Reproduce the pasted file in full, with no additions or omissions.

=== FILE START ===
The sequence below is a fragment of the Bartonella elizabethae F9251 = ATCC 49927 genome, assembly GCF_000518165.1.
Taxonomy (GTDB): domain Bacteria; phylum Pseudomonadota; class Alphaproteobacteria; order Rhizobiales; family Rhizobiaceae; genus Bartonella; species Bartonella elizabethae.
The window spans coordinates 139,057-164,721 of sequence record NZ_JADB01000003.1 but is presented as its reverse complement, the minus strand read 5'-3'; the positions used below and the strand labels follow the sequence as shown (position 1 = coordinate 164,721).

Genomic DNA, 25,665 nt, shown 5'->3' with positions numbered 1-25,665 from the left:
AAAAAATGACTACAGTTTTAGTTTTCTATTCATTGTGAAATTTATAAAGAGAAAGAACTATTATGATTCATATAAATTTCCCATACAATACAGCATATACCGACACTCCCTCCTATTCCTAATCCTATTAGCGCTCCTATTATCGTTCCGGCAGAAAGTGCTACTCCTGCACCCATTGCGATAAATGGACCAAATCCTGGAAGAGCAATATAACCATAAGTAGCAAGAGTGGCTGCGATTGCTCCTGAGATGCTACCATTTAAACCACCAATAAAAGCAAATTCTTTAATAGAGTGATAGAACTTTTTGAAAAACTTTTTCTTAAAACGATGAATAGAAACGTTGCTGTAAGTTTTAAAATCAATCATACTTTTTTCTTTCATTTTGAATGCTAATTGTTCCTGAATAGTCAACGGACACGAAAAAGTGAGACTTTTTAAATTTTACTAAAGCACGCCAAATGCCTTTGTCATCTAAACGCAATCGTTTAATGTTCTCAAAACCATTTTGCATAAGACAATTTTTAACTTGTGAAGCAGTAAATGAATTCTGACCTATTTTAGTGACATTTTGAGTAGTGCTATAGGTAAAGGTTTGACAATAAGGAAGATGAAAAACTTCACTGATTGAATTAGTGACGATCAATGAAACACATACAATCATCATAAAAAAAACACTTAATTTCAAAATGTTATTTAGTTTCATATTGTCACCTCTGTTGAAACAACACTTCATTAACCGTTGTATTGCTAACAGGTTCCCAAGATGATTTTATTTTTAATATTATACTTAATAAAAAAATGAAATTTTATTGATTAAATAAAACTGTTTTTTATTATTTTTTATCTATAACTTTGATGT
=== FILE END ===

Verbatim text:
The sequence below is a fragment of the Bartonella elizabethae F9251 = ATCC 49927 genome, assembly GCF_000518165.1.
Taxonomy (GTDB): domain Bacteria; phylum Pseudomonadota; class Alphaproteobacteria; order Rhizobiales; family Rhizobiaceae; genus Bartonella; species Bartonella elizabethae.
The window spans coordinates 139,057-164,721 of sequence record NZ_JADB01000003.1 but is presented as its reverse complement, the minus strand read 5'-3'; the positions used below and the strand labels follow the sequence as shown (position 1 = coordinate 164,721).

Genomic DNA, 25,665 nt, shown 5'->3' with positions numbered 1-25,665 from the left:
AAAAAATGACTACAGTTTTAGTTTTCTATTCATTGTGAAATTTATAAAGAGAAAGAACTATTATGATTCATATAAATTTCCCATACAATACAGCATATACCGACACTCCCTCCTATTCCTAATCCTATTAGCGCTCCTATTATCGTTCCGGCAGAAAGTGCTACTCCTGCACCCATTGCGATAAATGGACCAAATCCTGGAAGAGCAATATAACCATAAGTAGCAAGAGTGGCTGCGATTGCTCCTGAGATGCTACCATTTAAACCACCAATAAAAGCAAATTCTTTAATAGAGTGATAGAACTTTTTGAAAAACTTTTTCTTAAAACGATGAATAGAAACGTTGCTGTAAGTTTTAAAATCAATCATACTTTTTTCTTTCATTTTGAATGCTAATTGTTCCTGAATAGTCAACGGACACGAAAAAGTGAGACTTTTTAAATTTTACTAAAGCACGCCAAATGCCTTTGTCATCTAAACGCAATCGTTTAATGTTCTCAAAACCATTTTGCATAAGACAATTTTTAACTTGTGAAGCAGTAAATGAATTCTGACCTATTTTAGTGACATTTTGAGTAGTGCTATAGGTAAAGGTTTGACAATAAGGAAGATGAAAAACTTCACTGATTGAATTAGTGACGATCAATGAAACACATACAATCATCATAAAAAAAACACTTAATTTCAAAATGTTATTTAGTTTCATATTGTCACCTCTGTTGAAACAACACTTCATTAACCGTTGTATTGCTAACAGGTTCCCAAGATGATTTTATTTTTAATATTATACTTAATAAAAAAATGAAATTTTATTGATTAAATAAAACTGTTTTTTATTATTTTTTATCTATAACTTTGATGT